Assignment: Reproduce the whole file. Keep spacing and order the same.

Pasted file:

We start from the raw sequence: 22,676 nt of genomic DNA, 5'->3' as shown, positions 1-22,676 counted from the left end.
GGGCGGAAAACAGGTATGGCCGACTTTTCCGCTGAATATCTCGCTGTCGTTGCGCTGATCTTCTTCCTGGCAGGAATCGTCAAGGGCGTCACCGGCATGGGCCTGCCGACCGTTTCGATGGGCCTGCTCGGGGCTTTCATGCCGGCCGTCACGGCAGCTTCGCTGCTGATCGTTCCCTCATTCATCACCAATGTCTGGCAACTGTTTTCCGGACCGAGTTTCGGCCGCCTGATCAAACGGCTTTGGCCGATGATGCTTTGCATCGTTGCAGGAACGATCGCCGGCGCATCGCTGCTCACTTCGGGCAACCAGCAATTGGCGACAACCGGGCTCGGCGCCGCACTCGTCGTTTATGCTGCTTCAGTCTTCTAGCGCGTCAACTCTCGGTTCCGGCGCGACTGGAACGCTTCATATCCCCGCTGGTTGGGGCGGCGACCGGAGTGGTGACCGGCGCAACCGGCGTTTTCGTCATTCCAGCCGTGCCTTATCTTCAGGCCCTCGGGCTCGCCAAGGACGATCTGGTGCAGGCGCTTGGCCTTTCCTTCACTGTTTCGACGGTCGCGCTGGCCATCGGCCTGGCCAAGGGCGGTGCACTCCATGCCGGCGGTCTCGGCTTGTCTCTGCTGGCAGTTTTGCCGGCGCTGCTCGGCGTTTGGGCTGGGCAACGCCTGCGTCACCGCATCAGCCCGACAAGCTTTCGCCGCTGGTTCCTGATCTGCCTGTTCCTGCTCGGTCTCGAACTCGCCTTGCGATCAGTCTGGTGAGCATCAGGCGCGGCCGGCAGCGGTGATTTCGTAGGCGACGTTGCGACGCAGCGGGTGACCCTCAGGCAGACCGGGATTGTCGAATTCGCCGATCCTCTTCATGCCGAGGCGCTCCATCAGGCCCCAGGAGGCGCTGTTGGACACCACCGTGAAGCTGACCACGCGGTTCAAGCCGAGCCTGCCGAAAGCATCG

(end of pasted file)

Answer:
We start from the raw sequence: 22,676 nt of genomic DNA, 5'->3' as shown, positions 1-22,676 counted from the left end.
GGGCGGAAAACAGGTATGGCCGACTTTTCCGCTGAATATCTCGCTGTCGTTGCGCTGATCTTCTTCCTGGCAGGAATCGTCAAGGGCGTCACCGGCATGGGCCTGCCGACCGTTTCGATGGGCCTGCTCGGGGCTTTCATGCCGGCCGTCACGGCAGCTTCGCTGCTGATCGTTCCCTCATTCATCACCAATGTCTGGCAACTGTTTTCCGGACCGAGTTTCGGCCGCCTGATCAAACGGCTTTGGCCGATGATGCTTTGCATCGTTGCAGGAACGATCGCCGGCGCATCGCTGCTCACTTCGGGCAACCAGCAATTGGCGACAACCGGGCTCGGCGCCGCACTCGTCGTTTATGCTGCTTCAGTCTTCTAGCGCGTCAACTCTCGGTTCCGGCGCGACTGGAACGCTTCATATCCCCGCTGGTTGGGGCGGCGACCGGAGTGGTGACCGGCGCAACCGGCGTTTTCGTCATTCCAGCCGTGCCTTATCTTCAGGCCCTCGGGCTCGCCAAGGACGATCTGGTGCAGGCGCTTGGCCTTTCCTTCACTGTTTCGACGGTCGCGCTGGCCATCGGCCTGGCCAAGGGCGGTGCACTCCATGCCGGCGGTCTCGGCTTGTCTCTGCTGGCAGTTTTGCCGGCGCTGCTCGGCGTTTGGGCTGGGCAACGCCTGCGTCACCGCATCAGCCCGACAAGCTTTCGCCGCTGGTTCCTGATCTGCCTGTTCCTGCTCGGTCTCGAACTCGCCTTGCGATCAGTCTGGTGAGCATCAGGCGCGGCCGGCAGCGGTGATTTCGTAGGCGACGTTGCGACGCAGCGGGTGACCCTCAGGCAGACCGGGATTGTCGAATTCGCCGATCCTCTTCATGCCGAGGCGCTCCATCAGGCCCCAGGAGGCGCTGTTGGACACCACCGTGAAGCTGACCACGCGGTTCAAGCCGAGCCTGCCGAAAGCATCG